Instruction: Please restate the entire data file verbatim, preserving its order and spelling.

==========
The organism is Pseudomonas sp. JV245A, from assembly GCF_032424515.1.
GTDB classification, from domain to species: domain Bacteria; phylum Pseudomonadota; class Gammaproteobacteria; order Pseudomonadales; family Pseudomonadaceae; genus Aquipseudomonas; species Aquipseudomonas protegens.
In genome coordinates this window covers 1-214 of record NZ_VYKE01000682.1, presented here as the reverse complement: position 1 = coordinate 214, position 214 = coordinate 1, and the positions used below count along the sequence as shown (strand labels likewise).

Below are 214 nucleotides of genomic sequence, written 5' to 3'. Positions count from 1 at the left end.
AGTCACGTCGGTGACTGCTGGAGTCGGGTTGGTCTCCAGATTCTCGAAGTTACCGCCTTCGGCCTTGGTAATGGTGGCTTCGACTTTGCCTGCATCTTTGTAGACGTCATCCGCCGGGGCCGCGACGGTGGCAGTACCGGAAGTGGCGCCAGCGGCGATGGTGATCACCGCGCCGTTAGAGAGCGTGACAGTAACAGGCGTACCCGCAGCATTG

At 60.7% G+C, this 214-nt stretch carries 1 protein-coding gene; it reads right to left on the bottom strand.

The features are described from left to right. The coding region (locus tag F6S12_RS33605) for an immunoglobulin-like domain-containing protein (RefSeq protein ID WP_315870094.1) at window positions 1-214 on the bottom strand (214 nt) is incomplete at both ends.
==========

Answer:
The organism is Pseudomonas sp. JV245A, from assembly GCF_032424515.1.
GTDB classification, from domain to species: domain Bacteria; phylum Pseudomonadota; class Gammaproteobacteria; order Pseudomonadales; family Pseudomonadaceae; genus Aquipseudomonas; species Aquipseudomonas protegens.
In genome coordinates this window covers 1-214 of record NZ_VYKE01000682.1, presented here as the reverse complement: position 1 = coordinate 214, position 214 = coordinate 1, and the positions used below count along the sequence as shown (strand labels likewise).

Below are 214 nucleotides of genomic sequence, written 5' to 3'. Positions count from 1 at the left end.
AGTCACGTCGGTGACTGCTGGAGTCGGGTTGGTCTCCAGATTCTCGAAGTTACCGCCTTCGGCCTTGGTAATGGTGGCTTCGACTTTGCCTGCATCTTTGTAGACGTCATCCGCCGGGGCCGCGACGGTGGCAGTACCGGAAGTGGCGCCAGCGGCGATGGTGATCACCGCGCCGTTAGAGAGCGTGACAGTAACAGGCGTACCCGCAGCATTG

At 60.7% G+C, this 214-nt stretch carries 1 protein-coding gene; it reads right to left on the bottom strand.

The features are described from left to right. The coding region (locus tag F6S12_RS33605) for an immunoglobulin-like domain-containing protein (RefSeq protein ID WP_315870094.1) at window positions 1-214 on the bottom strand (214 nt) is incomplete at both ends.